Disingenuously, all of a sudden analysts have conveniently ascended to the high moral ground, pretending that the Rio Tinto bribery scandal in the West African state of Guinea is a rare case of a rotten apple of corruption in African mining.
In fact, on the contrary, if truth be told, corruption has been the modus operandi for most mining companies serious about clinching lucrative long-term mining concessions on the continent.
Usually, the paperwork that prospective investors submit would be in order – from proof of access to finance, ability to manage social and environmental impact of potential activity. The main obstacle standing in the way would be usually some high ranking official in the mining ministry who, initially, appears to be inexplicably stubborn, only belatedly, give hints to the hapless representative of a mining company that he needs “some small gift”. And out of desperation, reluctantly, the representative would make the “transaction” on behalf of his company.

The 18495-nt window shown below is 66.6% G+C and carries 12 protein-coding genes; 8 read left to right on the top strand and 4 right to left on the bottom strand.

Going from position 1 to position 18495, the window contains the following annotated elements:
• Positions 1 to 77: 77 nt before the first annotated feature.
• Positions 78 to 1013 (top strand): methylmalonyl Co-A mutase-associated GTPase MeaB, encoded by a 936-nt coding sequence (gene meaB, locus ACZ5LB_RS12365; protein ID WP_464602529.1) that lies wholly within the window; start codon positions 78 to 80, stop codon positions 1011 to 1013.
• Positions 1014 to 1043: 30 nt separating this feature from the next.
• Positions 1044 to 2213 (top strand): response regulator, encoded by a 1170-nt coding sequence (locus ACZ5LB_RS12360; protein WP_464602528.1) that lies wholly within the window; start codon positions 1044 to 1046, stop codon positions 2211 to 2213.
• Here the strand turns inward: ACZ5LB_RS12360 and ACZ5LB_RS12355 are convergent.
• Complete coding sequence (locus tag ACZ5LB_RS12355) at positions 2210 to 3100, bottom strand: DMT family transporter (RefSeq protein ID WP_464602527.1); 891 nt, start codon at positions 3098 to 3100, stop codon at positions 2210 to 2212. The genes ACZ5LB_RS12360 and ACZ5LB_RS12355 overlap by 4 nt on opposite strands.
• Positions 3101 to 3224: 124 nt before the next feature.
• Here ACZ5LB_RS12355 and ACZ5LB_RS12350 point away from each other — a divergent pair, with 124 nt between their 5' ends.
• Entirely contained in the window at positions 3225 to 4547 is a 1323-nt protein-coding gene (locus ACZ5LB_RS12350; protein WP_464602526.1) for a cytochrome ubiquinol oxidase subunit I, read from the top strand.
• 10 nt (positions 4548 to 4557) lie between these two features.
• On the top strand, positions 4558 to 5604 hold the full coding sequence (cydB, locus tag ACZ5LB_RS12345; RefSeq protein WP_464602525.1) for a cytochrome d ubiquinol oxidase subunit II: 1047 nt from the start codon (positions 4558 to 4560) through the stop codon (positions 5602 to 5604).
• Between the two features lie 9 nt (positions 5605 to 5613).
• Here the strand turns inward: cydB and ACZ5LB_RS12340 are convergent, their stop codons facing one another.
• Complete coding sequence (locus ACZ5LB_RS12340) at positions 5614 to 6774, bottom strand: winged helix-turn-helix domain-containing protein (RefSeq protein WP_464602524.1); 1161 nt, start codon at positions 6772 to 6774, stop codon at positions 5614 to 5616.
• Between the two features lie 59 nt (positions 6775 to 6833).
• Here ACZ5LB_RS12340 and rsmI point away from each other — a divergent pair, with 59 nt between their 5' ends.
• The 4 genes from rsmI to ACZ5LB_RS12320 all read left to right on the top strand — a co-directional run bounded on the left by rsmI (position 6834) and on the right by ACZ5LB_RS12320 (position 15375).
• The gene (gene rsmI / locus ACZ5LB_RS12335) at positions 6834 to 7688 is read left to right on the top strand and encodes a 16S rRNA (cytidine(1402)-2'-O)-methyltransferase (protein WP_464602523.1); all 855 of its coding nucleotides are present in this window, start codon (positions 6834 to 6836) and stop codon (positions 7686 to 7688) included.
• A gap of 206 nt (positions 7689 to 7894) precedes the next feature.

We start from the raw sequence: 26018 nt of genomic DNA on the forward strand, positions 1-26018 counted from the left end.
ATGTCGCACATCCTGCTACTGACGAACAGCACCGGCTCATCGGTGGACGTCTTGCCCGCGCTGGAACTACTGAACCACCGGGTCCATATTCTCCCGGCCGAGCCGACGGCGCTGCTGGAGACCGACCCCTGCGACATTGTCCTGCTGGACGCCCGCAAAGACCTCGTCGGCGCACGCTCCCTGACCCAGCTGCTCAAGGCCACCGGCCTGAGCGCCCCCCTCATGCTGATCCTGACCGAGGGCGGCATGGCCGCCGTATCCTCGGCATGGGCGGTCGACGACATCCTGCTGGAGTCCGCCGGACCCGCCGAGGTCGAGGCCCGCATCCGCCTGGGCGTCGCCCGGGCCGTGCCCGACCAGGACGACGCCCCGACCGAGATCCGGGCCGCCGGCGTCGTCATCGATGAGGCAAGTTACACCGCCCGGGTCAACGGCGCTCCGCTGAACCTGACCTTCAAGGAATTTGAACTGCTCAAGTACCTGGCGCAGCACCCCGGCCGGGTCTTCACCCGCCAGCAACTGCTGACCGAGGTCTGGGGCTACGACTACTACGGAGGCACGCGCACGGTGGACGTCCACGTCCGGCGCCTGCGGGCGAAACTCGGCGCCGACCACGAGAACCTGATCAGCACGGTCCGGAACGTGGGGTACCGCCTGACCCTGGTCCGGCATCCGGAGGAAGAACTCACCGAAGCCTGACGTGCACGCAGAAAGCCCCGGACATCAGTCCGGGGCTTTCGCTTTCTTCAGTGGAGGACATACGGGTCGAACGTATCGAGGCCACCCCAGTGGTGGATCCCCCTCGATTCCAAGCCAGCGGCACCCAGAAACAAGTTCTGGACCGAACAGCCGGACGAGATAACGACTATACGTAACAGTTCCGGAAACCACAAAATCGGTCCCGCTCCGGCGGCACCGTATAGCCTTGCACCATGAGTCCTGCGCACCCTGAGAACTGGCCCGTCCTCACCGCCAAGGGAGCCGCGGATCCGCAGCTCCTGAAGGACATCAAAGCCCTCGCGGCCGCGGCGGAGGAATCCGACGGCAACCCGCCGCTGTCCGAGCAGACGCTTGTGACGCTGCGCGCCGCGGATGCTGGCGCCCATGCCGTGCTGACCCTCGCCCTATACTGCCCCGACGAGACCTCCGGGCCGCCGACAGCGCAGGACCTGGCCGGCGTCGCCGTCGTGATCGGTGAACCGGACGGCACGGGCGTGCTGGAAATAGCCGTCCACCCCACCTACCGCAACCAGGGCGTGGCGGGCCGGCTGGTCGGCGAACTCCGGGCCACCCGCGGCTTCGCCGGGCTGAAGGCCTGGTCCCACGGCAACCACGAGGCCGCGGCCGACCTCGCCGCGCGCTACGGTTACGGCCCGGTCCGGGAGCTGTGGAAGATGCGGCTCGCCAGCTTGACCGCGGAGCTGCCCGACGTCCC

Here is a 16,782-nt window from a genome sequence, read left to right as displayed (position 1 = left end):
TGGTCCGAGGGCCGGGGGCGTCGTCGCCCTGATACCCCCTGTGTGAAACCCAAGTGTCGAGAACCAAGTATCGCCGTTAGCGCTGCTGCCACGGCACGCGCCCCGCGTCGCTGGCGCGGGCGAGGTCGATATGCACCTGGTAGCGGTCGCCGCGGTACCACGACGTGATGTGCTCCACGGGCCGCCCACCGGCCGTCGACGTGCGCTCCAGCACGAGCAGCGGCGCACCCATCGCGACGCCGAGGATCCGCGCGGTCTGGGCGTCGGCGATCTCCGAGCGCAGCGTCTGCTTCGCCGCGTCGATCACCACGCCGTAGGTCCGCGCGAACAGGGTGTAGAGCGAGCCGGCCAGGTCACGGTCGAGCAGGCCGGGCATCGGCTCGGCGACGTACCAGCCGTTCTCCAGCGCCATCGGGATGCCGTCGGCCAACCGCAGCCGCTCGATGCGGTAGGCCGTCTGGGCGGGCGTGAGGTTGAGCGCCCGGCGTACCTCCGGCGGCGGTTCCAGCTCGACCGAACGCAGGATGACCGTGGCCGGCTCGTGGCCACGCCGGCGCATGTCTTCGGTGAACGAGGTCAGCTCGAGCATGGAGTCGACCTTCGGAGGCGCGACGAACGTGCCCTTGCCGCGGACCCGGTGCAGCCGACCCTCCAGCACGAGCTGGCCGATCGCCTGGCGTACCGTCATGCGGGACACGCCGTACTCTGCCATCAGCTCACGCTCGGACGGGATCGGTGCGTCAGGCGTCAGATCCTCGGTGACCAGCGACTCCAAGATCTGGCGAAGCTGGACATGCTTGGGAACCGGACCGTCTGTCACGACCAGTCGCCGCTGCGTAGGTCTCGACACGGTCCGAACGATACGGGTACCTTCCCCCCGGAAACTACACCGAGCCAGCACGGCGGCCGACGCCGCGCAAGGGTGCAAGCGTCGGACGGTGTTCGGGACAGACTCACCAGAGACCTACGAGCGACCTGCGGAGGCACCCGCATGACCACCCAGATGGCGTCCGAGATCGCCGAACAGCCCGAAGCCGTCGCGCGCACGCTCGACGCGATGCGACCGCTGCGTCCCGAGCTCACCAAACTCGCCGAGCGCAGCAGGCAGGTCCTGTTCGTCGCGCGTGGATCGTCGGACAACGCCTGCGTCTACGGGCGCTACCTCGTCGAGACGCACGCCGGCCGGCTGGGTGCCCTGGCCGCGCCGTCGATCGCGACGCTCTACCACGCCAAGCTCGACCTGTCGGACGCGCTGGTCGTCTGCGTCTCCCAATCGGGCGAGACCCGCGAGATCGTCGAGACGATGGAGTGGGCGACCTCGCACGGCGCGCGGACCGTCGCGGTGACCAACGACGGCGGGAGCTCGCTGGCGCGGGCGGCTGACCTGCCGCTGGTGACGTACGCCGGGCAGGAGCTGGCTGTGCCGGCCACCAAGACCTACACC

Sometimes, some high ranking government official, collaborating the country’s leadership, would short-sightedly grant a mining company mineral rights that would result in the country getting virtually nothing and the bulk of the revenue being repatriated overseas in exchange for paltry million dollars.
As most cases of corruption that have been reported by Transparency International, the body that monitors corruption globally, and Amnesty International, the human right watch dog, have demonstrated that, in most countries in Africa, corruption is almost state-sanctioned.
So, the Rio Tinto occurrence is only the tip of the iceberg of a giant iceberg of corruption.